Over the last couple months, I have been interviewing many people living in public housing, and whether they have pets or not, every individual I've spoken with has an opinion about the latest revision to the Housing Authority's "pet policy", which was first made public via appearing on the last page of The Housing Authority Journal, April 2009 issue.
An investigative story incorporating first hand experiences and feedback from residents in various housing developments, from East Harlem to the Lower East Side, this story has allowed me to meet people I never would have had a conversation with before, because I never would have had a reason.
Last week I happened upon a woman named Regina. A resident of the George Washington Houses, Building E, she has a 7 mo. old pit bull named Sparks, who is registered as a service dog. She also has a cat and a rabbit, but her cat just had three kittens. Disappointed to hear this, I realized she was another animal lover who did not fully understand the importance of the various housing rules, including mandatory spay/neuter. But for some reason, that was a side thought in the conversation, as she told me about how she was on the cover of National Geographic, for a piece by journalist, Jere Van Dyk, titled "Growing up in East Harlem".
The story came out in May 1990, so nearly 20 years ago. Although she now has lupus and arthritis, she still exudes a lot of energy and has very strong opinions about animals and humane treatment of them. I don't mean to sound cheesy or cliche in my remarks -- I certainly wish she would neuter her pit bull and stop her cat from having more babies. It wasn't my place, for the purpose I was trying to achieve that day, to say my opinion. It didn't matter at that point, nor did it with any of my conversations with these residents.
In fact, I asked very few questions and just listened to her, as she also told me about a cat she and other residents take care of. I don't know what this cat's name is, so I just refer to him as Survivor Kitty.
This cat was actually a stray and a victim of cruelty, when some kids -- residents of Regina's building, though they are long gone -- wrapped a lot of rubber bands around his tail, forcing the hair to fall out. The same kids, Regina told me, threw fireworks at this cat, and one exploded near his face, blowing off a part of his mouth. Although these injuries are horrific, the cat is strong, now at least 15 years old (but who's counting). Regina and others I met that day feed the cat, let it inside to the basement in the Winter, and protect him from others. Regina made it very clear to me that she would not tolerate any cruelty in her neighborhood. If she saw it, she said, she'd have to 'kick some ass', as she put it.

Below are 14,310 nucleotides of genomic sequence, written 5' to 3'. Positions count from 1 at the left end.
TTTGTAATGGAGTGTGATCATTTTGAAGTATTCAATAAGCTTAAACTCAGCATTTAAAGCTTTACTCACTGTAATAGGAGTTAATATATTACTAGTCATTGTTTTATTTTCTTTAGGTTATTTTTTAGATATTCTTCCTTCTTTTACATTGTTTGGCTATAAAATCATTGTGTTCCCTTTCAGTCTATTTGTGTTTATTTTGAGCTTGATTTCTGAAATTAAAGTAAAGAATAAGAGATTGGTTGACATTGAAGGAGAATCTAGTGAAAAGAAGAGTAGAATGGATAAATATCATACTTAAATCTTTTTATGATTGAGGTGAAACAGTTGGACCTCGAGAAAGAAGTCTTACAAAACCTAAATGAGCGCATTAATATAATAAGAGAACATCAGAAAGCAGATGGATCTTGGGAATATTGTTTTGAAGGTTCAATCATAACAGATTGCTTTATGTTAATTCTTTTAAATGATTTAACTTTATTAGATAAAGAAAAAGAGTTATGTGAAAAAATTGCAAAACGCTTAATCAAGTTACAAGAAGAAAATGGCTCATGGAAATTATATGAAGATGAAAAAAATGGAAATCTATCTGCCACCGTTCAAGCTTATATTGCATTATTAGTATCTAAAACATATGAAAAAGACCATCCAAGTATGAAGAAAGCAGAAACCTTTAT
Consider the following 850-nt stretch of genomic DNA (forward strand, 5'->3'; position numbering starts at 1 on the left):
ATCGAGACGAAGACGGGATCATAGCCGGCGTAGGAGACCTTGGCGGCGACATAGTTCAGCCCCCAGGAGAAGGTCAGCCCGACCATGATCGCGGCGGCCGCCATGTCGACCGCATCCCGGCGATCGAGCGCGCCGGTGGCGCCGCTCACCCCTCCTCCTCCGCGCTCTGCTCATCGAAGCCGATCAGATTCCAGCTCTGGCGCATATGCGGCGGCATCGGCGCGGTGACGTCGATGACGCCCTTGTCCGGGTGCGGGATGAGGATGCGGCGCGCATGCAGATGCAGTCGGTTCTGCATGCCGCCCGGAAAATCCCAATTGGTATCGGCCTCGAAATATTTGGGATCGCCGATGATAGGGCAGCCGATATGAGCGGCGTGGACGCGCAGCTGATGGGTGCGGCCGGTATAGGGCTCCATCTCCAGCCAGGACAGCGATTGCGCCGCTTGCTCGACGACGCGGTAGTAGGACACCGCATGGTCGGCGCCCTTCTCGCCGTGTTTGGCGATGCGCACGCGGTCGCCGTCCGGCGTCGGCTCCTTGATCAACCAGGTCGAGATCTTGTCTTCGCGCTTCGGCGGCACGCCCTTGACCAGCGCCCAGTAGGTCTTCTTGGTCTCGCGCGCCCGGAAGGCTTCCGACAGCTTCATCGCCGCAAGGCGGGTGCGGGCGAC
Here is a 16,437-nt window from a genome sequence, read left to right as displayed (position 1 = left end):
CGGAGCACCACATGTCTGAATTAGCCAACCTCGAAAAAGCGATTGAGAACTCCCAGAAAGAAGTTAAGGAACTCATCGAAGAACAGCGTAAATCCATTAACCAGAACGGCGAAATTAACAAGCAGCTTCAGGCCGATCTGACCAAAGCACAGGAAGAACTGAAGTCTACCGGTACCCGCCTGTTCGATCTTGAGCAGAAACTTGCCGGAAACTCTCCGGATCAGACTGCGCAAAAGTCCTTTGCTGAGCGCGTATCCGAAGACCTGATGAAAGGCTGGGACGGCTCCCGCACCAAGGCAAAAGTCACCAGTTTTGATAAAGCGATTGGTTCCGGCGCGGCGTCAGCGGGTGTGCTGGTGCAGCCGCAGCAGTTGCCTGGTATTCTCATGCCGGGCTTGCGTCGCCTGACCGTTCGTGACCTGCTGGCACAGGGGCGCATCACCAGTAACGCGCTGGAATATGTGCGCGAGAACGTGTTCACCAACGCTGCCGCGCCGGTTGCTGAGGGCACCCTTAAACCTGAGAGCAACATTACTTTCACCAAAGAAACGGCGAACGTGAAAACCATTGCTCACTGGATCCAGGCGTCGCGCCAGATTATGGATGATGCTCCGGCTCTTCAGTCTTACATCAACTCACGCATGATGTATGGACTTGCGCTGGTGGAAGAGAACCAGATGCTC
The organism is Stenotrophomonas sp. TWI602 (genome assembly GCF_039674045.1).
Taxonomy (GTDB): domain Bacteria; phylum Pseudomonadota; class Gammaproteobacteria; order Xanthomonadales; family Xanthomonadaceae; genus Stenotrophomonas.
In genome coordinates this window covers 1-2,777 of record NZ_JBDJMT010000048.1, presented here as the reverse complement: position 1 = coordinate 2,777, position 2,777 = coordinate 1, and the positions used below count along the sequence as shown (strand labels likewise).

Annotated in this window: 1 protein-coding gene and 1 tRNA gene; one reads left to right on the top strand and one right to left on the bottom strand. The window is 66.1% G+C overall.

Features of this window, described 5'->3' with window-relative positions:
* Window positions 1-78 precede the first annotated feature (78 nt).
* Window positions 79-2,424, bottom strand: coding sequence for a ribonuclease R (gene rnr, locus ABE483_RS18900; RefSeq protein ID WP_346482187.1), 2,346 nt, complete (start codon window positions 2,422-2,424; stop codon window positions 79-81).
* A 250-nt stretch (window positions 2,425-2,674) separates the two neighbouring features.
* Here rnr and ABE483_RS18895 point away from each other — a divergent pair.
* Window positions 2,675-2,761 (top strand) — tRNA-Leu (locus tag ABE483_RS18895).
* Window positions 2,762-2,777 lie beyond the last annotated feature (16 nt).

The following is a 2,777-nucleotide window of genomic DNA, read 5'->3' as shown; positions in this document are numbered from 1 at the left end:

As I watched the cat eat some food a couple older residents opened and put out for him, Regina said she had to go to the store, and she left.
I looked high and low and finally tracked down a back issue I could order and have shipped to me. I plan to return to Regina's building and show her the cover. I think it would bring a smile to her face. Maybe that would be my in to talk about spaying and neutering...
The piece has become more layered than I anticipated, which is exciting. Should be out in a couple weeks. I certainly feel rewarded for having had the close interactions I did with so many different people. It's a tough economy -- and who am I to complain when I'm talking to some people who have very little. Aside from the assignment and my quest to find out not only how people feel about pets in housing, the rules or if they know what they are, and the way animals are treated by the good and not so good people, I only take interest in what is going on in their lives, because I know nothing about it but feel it matters if I am to be an informed writer and New Yorker.